Anti-TTIP protesters take to streets in Germany
Updated: 2016-09-18 09:22
Demonstrators protest against the planned Transatlantic Trade and Investment Partnership, TTIP, and the Comprehensive Economic and Trade Agreement, CETA in Berlin, Sept 17, 2016. [Photo/IC]
BERLIN - Hundreds of thousands of protesters against two free trade deals across the Atlantic took to streets in seven German cities on Saturday, showing their great concerns about interests losses.
Under the slogan "For a fair world trade", the demonstrators took to streets in Berlin, Frankfurt, Hamburg, Cologne, Leipzig, Munich and Stuttgart.
Organizers estimated that 320,000 people would participate the rallies, while the police said the real turnout was smaller.
Waving banners reading "STOP TTIP", "STOP CETA", protesters expressed their worries about the Transatlantic Trade and Investment Partnership (TTIP), a free trade pact between the United States and the European Union (EU), and the Comprehensive Economic and Trade Agreement (CETA), a deal between the EU and Canada.
Opponents feared that the deals would lower consumer and environment protection standards in Europe, and lead to job losses.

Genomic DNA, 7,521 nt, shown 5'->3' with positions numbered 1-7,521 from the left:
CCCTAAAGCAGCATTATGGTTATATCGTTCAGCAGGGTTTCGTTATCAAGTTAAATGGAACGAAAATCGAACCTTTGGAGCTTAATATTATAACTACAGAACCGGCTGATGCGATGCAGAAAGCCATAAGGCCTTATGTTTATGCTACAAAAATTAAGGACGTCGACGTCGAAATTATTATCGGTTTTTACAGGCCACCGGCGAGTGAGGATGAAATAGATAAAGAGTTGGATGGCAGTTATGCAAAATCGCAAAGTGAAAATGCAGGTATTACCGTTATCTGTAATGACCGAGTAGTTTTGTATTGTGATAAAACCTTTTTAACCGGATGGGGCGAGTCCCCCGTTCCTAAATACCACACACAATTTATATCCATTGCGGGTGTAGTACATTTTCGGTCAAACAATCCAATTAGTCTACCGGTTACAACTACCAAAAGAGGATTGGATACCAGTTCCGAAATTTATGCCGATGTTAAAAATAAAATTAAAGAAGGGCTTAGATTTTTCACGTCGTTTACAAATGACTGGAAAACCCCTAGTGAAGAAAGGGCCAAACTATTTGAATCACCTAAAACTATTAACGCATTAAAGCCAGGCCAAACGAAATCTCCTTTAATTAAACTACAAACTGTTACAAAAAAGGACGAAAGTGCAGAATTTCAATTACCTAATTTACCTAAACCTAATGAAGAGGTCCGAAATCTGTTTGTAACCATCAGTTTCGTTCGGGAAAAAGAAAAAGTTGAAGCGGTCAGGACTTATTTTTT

Meanwhile, the business believed free trade deals across the Atlantic would benefit economies on both sides of the ocean as they could reduce red tape and lower transaction costs.
"Most of the objections were unjustified from the outset. We continue to see great opportunities offered by the creation of the largest free trade area in the world for our country," said Anton F. Boerner, head of German exporters' association BGA, referring to the TTIP agreement which was scheduled to start a new round of negotiations in October.
The CETA agreement was reached in 2014, and set to be signed next month.
A recent survey found that about 28 percent of Germans doubted the two agreements' benefits. 52 percent believed they would weaken standards and result in the import of defective products.
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